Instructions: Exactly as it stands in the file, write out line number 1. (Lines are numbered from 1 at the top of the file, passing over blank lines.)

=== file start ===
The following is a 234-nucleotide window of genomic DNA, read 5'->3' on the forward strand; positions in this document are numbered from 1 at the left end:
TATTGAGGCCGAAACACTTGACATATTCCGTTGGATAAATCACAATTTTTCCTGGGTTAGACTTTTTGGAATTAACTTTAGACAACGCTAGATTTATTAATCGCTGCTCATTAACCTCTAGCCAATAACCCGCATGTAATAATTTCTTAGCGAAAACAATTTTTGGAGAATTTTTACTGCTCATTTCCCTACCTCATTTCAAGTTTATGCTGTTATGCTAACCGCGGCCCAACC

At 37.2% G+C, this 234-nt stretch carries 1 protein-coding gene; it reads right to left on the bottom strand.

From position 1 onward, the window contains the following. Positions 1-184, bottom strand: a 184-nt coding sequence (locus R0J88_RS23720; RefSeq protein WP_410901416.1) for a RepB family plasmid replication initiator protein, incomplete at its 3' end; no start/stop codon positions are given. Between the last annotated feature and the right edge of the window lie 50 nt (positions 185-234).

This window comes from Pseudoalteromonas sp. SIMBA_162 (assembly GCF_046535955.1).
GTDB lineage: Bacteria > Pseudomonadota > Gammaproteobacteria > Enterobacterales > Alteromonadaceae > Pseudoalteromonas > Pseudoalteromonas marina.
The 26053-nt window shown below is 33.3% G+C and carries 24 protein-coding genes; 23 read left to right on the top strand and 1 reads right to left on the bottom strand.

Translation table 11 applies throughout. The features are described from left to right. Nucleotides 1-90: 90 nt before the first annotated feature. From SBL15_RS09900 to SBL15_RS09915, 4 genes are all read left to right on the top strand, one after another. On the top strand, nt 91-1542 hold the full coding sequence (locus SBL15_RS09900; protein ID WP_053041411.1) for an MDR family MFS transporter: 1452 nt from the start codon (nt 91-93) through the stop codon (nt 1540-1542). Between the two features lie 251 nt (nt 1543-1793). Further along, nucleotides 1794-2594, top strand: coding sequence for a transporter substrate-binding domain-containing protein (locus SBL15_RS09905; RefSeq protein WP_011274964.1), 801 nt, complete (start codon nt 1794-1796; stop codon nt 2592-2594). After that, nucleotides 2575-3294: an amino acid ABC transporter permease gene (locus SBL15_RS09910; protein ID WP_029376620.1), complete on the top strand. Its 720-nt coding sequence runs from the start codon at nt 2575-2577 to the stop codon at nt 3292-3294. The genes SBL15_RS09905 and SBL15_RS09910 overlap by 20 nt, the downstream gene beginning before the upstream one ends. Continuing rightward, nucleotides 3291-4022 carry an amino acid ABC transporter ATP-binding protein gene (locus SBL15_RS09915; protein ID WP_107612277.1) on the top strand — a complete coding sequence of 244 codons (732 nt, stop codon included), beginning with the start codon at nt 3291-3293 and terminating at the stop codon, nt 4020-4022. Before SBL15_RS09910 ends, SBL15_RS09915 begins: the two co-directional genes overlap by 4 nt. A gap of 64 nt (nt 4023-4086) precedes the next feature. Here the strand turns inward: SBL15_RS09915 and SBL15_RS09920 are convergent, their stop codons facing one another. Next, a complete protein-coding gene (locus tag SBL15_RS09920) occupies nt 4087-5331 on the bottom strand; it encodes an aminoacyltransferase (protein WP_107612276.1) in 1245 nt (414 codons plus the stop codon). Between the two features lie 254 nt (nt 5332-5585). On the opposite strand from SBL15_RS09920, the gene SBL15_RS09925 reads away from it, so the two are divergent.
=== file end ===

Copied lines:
The following is a 234-nucleotide window of genomic DNA, read 5'->3' on the forward strand; positions in this document are numbered from 1 at the left end: